The readings of “The Crucible” by Arthur Miller and “The Scarlet Letter” by Nathaniel Hawthorne, the pieces of literature are initially set in a time period in early America, both bring about two characters that seemingly share a similar situation, views, and behaviors that deeply affects their feelings, and emotions that relentlessly purge them in their overall fate, decisions, and final destiny in their lives.
Upon blatant reviewing, both books, review the themes of sin, punishment, evil, and how these ideas not only affect their lives but, of everyone else they know and love. These characters also committed the same crime, which is known as adultery, this crime, at the time being, was in both scenarios, deeply looked down upon, that in both communities, Hester Prynne, as she’s identified, is held accountable by wearing a scarlet “A” (Hawthorne 6) and the other one, John Proctor, is victimized of having relations with a woman, Abigail Williams whose made an infamous reputation, for its pact with an evil force. Next, as we can infer from further analyzing each novel, both characters share a trait of guilt, and how they attempt to redeem themselves. For the most part, Hester understands the guilt in carrying the letter on every one of her garments, and doesn’t confess the father’s name, instead not only does she refuse for consideration of Dimmesdale’s position as a priest, she even replies “Never … I will not speak ..” (Chapter 3, pg 98) Similarly, John puts down his reputation to stop the trial, and save his beloved family.“ Excellency, forgive me, forgive me…. She thinks to dance with me on my wife's grave! And well she might, for I thought of her softly. God help me, I lusted, and there is a promise in such sweat. (Act 3, pg 102)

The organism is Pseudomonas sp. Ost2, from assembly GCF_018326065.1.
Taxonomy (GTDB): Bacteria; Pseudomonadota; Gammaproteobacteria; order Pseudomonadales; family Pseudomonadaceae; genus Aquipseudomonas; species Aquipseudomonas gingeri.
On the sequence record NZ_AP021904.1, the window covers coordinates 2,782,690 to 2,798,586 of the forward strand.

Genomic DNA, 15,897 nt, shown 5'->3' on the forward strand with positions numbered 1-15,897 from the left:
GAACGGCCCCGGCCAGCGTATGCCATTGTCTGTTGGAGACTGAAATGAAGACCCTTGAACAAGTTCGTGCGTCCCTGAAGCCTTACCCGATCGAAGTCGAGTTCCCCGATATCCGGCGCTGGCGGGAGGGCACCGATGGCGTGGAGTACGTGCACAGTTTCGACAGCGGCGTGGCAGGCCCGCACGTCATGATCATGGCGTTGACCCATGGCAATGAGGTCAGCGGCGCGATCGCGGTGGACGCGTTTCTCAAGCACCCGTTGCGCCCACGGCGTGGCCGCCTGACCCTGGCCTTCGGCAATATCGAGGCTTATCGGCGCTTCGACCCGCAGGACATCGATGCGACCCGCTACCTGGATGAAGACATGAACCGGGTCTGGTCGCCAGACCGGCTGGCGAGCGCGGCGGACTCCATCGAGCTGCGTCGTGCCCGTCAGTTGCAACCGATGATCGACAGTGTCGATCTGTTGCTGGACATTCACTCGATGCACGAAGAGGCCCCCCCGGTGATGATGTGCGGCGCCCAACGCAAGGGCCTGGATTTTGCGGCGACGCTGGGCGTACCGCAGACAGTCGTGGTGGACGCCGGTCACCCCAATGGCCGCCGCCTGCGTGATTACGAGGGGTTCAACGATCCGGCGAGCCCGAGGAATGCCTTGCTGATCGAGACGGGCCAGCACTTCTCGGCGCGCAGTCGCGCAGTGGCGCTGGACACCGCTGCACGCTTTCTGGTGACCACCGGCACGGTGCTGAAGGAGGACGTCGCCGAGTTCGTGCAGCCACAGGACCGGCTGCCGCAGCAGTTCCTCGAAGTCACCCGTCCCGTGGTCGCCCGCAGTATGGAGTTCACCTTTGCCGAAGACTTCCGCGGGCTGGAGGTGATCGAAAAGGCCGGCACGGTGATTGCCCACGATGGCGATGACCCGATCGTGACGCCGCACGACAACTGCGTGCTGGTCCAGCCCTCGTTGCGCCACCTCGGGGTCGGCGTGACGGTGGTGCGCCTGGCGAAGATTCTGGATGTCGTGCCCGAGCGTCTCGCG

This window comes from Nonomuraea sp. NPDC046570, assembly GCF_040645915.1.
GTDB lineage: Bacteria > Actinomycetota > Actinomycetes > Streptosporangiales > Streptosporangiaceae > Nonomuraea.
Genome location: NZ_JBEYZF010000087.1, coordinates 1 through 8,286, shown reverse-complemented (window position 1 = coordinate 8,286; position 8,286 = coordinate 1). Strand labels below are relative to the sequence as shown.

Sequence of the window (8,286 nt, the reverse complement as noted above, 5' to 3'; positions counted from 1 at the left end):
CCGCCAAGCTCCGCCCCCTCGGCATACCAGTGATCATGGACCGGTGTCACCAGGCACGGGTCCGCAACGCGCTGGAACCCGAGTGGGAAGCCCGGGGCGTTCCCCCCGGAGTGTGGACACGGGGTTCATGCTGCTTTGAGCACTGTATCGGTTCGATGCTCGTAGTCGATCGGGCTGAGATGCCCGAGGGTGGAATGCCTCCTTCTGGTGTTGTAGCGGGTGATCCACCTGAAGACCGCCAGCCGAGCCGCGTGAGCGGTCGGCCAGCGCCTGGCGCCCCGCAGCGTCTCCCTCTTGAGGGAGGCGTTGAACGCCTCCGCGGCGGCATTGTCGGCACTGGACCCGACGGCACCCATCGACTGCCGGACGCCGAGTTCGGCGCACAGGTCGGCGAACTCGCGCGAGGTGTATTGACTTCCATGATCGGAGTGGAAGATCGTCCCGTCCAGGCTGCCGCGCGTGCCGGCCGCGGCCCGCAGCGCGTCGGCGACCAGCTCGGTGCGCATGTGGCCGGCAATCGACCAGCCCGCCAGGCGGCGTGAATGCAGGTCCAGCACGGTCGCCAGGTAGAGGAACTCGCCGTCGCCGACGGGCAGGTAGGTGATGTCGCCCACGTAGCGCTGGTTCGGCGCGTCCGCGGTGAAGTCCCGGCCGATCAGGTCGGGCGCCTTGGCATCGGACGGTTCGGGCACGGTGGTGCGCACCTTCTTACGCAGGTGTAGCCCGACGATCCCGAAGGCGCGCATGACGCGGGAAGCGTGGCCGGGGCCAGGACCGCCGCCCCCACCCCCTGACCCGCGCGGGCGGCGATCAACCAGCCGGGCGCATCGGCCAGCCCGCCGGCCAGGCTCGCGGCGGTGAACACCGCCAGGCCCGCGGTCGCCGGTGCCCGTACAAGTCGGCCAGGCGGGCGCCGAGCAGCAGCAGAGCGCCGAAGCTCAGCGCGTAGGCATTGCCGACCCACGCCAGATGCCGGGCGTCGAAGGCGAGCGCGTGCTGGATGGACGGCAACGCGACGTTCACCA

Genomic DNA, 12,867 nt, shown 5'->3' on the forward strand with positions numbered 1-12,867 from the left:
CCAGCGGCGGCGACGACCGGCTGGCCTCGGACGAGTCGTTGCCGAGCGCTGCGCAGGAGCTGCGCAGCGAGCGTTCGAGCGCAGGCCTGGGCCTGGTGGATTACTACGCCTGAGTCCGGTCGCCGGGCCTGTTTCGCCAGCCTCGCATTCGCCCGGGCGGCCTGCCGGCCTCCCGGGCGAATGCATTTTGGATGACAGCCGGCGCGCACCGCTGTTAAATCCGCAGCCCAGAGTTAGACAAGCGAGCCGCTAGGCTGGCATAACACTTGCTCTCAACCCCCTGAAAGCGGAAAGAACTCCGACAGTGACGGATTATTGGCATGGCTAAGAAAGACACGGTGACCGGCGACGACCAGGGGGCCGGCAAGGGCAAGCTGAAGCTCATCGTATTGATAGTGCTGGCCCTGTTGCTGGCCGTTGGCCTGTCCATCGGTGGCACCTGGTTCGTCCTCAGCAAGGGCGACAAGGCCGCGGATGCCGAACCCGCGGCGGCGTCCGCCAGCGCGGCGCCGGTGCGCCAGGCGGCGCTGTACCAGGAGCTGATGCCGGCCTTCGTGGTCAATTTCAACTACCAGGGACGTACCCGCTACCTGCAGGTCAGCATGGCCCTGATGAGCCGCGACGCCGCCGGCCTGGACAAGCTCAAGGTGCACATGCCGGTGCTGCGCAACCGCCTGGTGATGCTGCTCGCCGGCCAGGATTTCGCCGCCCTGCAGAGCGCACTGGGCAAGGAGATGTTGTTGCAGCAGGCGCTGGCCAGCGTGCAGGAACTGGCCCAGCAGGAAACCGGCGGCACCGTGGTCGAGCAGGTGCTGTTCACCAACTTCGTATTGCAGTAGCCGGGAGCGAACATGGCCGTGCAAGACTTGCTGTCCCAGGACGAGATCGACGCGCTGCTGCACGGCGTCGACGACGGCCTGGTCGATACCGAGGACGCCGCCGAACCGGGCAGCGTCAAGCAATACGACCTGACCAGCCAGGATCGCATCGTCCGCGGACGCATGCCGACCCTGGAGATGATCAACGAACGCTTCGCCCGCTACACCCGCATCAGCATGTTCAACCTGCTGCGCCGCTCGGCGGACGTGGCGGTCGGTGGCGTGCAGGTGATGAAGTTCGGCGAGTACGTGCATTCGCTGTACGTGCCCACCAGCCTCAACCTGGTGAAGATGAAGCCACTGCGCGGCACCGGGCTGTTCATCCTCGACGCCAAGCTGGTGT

To contrast, we can infer within both novels, that in Hester’s novel, there’s a more gradual increment within the plot, as it reaches the climax of the novel, whereas, in Proctor’s case, the awe in the novel comes during Proctor’s trial, where he puts down his reputation for his family. Not only does the novel turn at that point, but, it also bewilders and dumbfounds others like Danforth. “In—in what time? In what place? … his voice about to break, and his shame great: In the proper place—where my beasts are bedded. On the last night of my joy, some eight months past. She used to serve me in my house, sir…” (Act 3, pg 102)
Ultimately, the future fate of both characters would be death itself. Nonetheless, both characters have shown an enduring loyalty towards their loved ones, which not only tells us the reader, a quality they share, but also, an effort they’ve made to try and redeem themselves, even if perhaps their course of action wasn’t a correct one, it is quite an admirable trait on their behalf, considering that their course of action could’ve gone differently, and that they would’ve let their ego take control and put others who are innocent, in danger.